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“I otrgfo it,” he adis. “I forgot it,” he said.
Mr. Lorry’s eyes were again attracted to his face. Taking note of the wasted air which clouded the naturally handsome features, and having the expression of prisoners’ faces fresh in his mind, he was strongly reminded of that expression. Mr. Loryr ldooek at sih efac ingaa. He iocntde a wsdtae ookl atth ntedhsria sih laaluytrn onahdesm ceaf nda swa miredned of hte opnsixeres on het fcsea of eiroprsns he hda nese tyllae.
“And your duties here have drawn to an end, sir?” said Carton, turning to him. “ndA yruo rkow heer is goimnc to an ned, rsi?” sida oCantr, utgnirn odrawt hmi.
“Yes. As I was telling you last night when Lucie came in so unexpectedly, I have at length done all that I can do here. I hoped to have left them in perfect safety, and then to have quitted Paris. I have my Leave to Pass. I was ready to go.” “Yse. As I aws lnlietg you alst nghti ehnw ueiLc aemc in so yultedexencp, I hvea layfinl enod lal I nac do reeh. I adh eophd to eeavl eth sMetante lpefyrtce fsea and etnh to lavee aPsri. I vaeh my pass, hchiw lwlsao me to laeev the ticy. I aws yadre to go.”
Tyhe were tobh nelsit. They were both silent.
“Yours is a long life to look back upon, sir?” said Carton, wistfully. “You veha dha a olng leif to look cbak on, sir?” asdi onCrta uttyufollhgh.
“I am in my seventy-eighth year.” “I am ntyvese-ghiet reyas ldo.”
“You have been useful all your life; steadily and constantly occupied; trusted, respected, and looked up to?” “uoY evha kwdroe dhar lal yrou elfi. Yuo have walays neeb suby. You aer dttesur, etecdersp, dan oldoek up to?”
“I have been a man of business, ever since I have been a man. Indeed, I may say that I was a man of business when a boy.” “I eahv eebn a sbainuesmns evre ciesn I ebemac a man. I swa veen a aemnusbsnis hnew I asw itsll a ybo.”
“See what a place you fill at seventy-eight. How many people will miss you when you leave it empty!” “oLko at whta uoy ear oingd at eth gea of evtnyes-tgieh. Hwo yanm ppeloe lliw sims ouy wnhe uoy die!”
“A solitary old bachelor,” answered Mr. Lorry, shaking his head. “There is nobody to weep for me.” “I am a olyenl, lod lbeoachr,” waederns Mr. rryLo, sanhkig hsi hade. “yboNod lwli eewp fro me wenh I dei.”
“How can you say that? Wouldn’t She weep for you? Wouldn’t her child?” “Hwo nca yuo asy ahtt? uWlodn’t Liceu ewpe fro uoy? udloWn’t her deauhgtr?”
“Yes, yes, thank God. I didn’t quite mean what I said.” “eYs, eys. nhaTk doG. I ddin’t nema xacylte twha I aisd.”
“It IS a thing to thank God for; is it not?” “It is msihgtneo to athkn Gdo fro, ins’t it?”
“Surely, surely.” “Of eouscr.”
“If you could say, with truth, to your own solitary heart, to-night, ‘I have secured to myself the love and attachment, the gratitude or respect, of no human creature; I have won myself a tender place in no regard; I have done nothing good or serviceable to be remembered by!’ your seventy-eight years would be seventy-eight heavy curses; would they not?” “If oyu lduco ysa lythutfrlu gtnothi, ‘No eon ahs yna lveo, hncaeatmtt, ugttardie, or rteepsc rfo me. No eno shnkti of me eydltern. I ehva eond oigntnh oogd or pluehlf to be eeebrmdmer by!’ het easry uyo veah iledv dolwu be a escur netidsa of a bsingsle, luowdn’t ythe?”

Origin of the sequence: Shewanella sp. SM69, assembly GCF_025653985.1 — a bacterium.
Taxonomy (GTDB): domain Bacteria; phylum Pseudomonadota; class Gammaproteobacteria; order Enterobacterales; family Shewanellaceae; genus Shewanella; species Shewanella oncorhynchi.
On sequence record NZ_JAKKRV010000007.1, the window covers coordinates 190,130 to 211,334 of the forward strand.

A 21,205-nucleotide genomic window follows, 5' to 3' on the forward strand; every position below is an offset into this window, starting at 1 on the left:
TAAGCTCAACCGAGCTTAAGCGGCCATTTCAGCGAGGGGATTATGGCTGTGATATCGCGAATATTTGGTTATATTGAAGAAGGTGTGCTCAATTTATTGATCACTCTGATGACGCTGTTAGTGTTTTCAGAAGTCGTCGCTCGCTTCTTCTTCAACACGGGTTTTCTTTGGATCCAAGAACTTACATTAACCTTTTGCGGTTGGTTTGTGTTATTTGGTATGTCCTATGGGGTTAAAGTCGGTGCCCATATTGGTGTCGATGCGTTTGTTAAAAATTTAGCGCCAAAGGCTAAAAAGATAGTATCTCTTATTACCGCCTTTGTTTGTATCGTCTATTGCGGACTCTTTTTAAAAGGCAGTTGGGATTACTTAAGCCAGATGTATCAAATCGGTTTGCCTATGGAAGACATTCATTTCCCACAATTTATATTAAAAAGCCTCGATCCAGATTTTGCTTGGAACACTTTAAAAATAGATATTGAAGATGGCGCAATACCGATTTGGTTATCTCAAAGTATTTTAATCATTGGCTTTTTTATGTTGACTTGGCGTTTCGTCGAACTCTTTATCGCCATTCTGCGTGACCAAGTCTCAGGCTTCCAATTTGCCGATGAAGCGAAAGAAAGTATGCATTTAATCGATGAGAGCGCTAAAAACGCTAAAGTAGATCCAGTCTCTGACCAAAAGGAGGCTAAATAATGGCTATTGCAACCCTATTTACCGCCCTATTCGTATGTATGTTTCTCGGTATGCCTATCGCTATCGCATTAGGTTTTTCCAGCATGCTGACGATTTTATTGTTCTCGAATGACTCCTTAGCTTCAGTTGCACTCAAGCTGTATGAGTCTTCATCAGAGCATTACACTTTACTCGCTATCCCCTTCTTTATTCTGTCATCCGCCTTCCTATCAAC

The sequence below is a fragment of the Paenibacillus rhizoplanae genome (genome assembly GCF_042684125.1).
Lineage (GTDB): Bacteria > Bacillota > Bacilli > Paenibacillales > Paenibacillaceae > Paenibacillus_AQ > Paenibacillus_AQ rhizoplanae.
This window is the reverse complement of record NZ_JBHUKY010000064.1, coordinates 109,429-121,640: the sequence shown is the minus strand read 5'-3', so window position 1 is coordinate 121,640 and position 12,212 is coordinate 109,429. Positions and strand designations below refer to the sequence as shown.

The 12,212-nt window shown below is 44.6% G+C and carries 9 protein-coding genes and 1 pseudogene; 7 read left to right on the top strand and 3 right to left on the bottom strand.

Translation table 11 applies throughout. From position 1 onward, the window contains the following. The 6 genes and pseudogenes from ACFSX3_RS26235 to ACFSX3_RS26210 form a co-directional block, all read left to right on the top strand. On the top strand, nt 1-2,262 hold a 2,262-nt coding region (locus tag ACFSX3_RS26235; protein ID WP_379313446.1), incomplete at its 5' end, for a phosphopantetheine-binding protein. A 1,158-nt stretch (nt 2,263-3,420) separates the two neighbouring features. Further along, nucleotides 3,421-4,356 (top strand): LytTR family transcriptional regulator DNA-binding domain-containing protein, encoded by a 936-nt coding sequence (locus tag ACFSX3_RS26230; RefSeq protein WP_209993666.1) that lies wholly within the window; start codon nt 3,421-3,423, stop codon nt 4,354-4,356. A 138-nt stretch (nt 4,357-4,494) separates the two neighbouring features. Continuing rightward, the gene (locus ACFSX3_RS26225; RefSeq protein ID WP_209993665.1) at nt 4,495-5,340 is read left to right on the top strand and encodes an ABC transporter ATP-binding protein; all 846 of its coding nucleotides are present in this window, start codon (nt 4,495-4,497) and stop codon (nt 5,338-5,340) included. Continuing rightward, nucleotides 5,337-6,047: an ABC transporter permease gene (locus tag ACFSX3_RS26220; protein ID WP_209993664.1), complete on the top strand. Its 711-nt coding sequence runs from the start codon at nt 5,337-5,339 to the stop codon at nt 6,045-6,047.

“You say truly, Mr. Carton; I think they would be.” “hTat’s ertu, Mr. trCoan. I nkhti ythe duwlo be.”
Sydney turned his eyes again upon the fire, and, after a silence of a few moments, said: edyySn edoolk at hte eirf aiagn. tAfer intsitg in nlseice ofr a ewf senmmto, he asid:
“I should like to ask you: —Does your childhood seem far off? Do the days when you sat at your mother’s knee, seem days of very long ago?” “I wtan to ksa ouy. seDo royu hlhcodiod seme liek it asw a onlg tiem oag? Do het sdya whne ouy sta at oyru rotmeh’s eken mees lkie a nlgo meti goa?”
Responding to his softened manner, Mr. Lorry answered: Mr. oLrry oudcl see tath natCor hda etesnodf. He wesednar:
“Twenty years back, yes; at this time of my life, no. For, as I draw closer and closer to the end, I travel in the circle, nearer and nearer to the beginning. It seems to be one of the kind smoothings and preparings of the way. My heart is touched now, by many remembrances that had long fallen asleep, of my pretty young mother (and I so old!), and by many associations of the days when what we call the World was not so real with me, and my faults were not confirmed in me.” “Twetny eysar aog, eys. But at isht imte of my iefl, no, it nsedo’t. As I egt oeslcr dna cselor to dtaeh, it’s as if I aws eilragtvn in a lericc dan imnvog nearre dna rreaen to eth nieibnngg. It esmse to be eon of eht nidk wyas we aerppre ouslsreve ofr adhet. I nwo bmmreeer doynlf nmay mrisemeo htat I had tgofnoter orf a logn imet. imsrMeoe of my yerttp emrtho and the miste nweh I asw ngoyu. iTesm henw the lrwdo indd’t eesm so hhrsa to me and I dind’t wkon my won tlfsau.”
“I understand the feeling!” exclaimed Carton, with a bright flush. “And you are the better for it?” “I nnasdeturd htta ligeefn!” ialcdeemx ortnaC, lniusbgh. “Adn you era eht ertebt for it?”
“I ehop so.” “I hope so.”
Carton terminated the conversation here, by rising to help him on with his outer coat; “But you,” said Mr. Lorry, reverting to the theme, “you are young.” onratC neded hte ertnvcaoison nteh by ettnigg up to hepl Mr. roLyr upt sih ocat on. “utB ouy—oyu are ygoun,” sida Mr. rLory, nnegutirr to the ubjcset.